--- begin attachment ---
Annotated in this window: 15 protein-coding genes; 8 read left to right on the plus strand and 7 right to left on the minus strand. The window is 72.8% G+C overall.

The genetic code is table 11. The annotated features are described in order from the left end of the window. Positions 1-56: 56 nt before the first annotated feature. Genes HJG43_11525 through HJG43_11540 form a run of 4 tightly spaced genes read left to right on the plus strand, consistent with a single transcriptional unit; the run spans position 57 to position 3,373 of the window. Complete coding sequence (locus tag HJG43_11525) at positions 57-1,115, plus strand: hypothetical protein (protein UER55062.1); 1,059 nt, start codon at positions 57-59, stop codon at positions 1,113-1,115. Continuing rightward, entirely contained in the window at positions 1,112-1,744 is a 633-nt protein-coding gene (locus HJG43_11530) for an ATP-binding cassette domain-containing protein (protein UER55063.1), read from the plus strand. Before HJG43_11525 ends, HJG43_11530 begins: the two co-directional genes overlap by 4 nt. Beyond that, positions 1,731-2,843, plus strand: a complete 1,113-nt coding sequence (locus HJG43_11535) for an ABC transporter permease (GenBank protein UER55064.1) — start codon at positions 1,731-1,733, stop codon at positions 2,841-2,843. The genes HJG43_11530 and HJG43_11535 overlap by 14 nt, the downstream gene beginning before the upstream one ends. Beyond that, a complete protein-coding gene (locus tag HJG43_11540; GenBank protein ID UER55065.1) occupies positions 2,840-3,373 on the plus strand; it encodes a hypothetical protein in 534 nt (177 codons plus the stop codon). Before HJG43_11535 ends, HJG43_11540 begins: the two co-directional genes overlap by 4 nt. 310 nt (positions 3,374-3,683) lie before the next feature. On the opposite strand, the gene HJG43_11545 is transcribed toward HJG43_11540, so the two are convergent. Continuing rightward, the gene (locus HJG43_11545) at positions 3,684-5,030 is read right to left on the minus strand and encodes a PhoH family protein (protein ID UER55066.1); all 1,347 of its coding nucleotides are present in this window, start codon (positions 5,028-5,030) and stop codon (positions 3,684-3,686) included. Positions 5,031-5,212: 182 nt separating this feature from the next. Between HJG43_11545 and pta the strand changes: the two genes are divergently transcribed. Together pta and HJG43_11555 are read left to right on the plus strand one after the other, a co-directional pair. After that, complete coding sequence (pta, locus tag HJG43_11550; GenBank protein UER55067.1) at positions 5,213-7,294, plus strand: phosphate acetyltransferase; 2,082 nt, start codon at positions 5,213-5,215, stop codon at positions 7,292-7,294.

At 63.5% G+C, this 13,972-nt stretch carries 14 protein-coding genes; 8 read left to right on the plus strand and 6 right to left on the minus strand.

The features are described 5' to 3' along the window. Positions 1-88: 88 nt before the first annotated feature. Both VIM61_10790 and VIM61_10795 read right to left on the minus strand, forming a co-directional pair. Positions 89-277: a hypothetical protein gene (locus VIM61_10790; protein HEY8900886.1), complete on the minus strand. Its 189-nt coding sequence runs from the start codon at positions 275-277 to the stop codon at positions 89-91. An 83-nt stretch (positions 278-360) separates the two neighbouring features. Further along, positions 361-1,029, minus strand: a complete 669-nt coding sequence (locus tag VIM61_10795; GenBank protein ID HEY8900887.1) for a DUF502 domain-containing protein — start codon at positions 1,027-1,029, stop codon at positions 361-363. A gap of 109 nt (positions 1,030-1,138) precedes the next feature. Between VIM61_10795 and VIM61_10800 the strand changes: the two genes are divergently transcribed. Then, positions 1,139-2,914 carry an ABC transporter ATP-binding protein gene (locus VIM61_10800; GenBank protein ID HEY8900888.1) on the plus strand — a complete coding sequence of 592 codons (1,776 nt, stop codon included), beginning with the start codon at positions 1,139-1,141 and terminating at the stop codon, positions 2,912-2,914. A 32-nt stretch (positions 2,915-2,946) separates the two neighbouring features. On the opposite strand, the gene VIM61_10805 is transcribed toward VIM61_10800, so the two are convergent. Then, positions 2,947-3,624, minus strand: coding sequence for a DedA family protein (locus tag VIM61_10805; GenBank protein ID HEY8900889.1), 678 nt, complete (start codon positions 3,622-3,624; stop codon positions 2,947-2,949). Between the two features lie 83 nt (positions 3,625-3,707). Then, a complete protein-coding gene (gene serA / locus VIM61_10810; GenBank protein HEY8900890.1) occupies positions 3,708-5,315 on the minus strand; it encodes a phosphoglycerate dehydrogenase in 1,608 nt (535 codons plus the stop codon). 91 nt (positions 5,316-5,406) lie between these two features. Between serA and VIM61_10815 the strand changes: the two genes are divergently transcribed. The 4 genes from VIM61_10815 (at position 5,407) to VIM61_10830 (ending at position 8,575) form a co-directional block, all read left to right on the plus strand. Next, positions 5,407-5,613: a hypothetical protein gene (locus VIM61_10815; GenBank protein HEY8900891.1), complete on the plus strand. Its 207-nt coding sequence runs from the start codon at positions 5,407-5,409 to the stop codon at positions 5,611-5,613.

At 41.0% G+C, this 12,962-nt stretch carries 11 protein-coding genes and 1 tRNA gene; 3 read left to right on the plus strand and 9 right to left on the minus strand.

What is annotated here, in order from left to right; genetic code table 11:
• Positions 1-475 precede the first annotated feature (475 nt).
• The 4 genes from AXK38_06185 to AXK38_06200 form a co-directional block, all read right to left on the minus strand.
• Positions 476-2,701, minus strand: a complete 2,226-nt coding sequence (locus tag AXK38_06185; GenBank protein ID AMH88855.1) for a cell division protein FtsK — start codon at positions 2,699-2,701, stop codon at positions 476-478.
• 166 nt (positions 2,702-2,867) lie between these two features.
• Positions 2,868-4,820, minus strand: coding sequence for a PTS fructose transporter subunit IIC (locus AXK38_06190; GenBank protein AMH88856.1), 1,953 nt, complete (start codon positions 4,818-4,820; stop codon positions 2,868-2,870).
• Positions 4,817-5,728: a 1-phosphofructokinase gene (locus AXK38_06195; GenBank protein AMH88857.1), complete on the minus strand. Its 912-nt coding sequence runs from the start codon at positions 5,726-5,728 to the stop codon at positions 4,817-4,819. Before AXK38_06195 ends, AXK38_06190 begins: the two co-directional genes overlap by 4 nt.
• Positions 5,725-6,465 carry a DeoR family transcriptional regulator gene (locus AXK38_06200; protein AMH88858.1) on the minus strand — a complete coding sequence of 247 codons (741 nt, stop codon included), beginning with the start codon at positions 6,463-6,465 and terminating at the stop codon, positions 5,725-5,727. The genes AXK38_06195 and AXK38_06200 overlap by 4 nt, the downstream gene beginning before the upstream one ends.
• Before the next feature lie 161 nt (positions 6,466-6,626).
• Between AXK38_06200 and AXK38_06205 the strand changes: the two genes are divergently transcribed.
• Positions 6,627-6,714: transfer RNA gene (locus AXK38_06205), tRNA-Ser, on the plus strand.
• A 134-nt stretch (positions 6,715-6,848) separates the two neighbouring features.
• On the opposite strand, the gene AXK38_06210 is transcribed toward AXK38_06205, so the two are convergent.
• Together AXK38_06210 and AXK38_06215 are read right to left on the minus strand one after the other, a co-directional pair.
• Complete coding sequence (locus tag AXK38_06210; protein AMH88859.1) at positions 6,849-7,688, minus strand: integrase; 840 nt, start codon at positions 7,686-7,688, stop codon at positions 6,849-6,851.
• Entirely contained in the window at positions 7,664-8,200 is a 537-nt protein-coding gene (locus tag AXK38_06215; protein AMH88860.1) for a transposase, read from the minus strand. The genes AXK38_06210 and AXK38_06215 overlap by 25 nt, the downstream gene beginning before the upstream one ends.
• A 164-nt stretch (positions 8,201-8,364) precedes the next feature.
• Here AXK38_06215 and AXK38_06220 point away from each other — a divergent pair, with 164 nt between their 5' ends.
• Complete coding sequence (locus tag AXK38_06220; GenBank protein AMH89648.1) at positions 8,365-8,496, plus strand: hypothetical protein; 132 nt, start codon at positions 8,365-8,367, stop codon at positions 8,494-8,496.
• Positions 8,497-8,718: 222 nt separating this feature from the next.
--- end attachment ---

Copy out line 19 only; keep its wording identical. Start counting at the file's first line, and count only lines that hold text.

• Together AXK38_06210 and AXK38_06215 are read right to left on the minus strand one after the other, a co-directional pair.